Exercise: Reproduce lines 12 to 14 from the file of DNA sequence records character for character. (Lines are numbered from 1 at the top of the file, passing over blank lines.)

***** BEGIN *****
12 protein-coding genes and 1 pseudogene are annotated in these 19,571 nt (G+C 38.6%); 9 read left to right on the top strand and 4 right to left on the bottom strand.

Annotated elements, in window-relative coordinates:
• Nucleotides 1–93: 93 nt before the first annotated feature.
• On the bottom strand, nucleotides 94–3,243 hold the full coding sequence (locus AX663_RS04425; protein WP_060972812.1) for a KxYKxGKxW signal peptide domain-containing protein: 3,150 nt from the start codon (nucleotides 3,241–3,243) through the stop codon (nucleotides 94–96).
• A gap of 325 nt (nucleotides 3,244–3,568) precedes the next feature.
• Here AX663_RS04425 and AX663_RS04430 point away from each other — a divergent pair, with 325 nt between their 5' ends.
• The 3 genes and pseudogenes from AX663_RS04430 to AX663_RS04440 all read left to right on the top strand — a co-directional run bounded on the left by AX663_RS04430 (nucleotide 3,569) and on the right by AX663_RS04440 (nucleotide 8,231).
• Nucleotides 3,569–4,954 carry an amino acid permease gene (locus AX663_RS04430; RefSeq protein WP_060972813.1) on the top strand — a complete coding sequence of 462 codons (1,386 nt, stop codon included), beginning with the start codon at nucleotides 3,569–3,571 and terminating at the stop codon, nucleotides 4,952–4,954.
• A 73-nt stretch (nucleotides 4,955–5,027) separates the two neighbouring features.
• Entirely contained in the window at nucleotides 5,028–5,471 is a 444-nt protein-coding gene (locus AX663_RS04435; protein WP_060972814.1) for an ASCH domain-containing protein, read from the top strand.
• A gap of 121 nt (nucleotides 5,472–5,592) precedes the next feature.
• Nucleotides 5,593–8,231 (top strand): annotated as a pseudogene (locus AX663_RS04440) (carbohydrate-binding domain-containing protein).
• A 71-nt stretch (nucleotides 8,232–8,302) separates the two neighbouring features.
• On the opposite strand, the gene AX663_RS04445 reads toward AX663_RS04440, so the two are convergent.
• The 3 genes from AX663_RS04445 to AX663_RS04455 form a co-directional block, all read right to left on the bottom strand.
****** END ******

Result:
• Nucleotides 5,593–8,231 (top strand): annotated as a pseudogene (locus AX663_RS04440) (carbohydrate-binding domain-containing protein).
• A 71-nt stretch (nucleotides 8,232–8,302) separates the two neighbouring features.
• On the opposite strand, the gene AX663_RS04445 reads toward AX663_RS04440, so the two are convergent.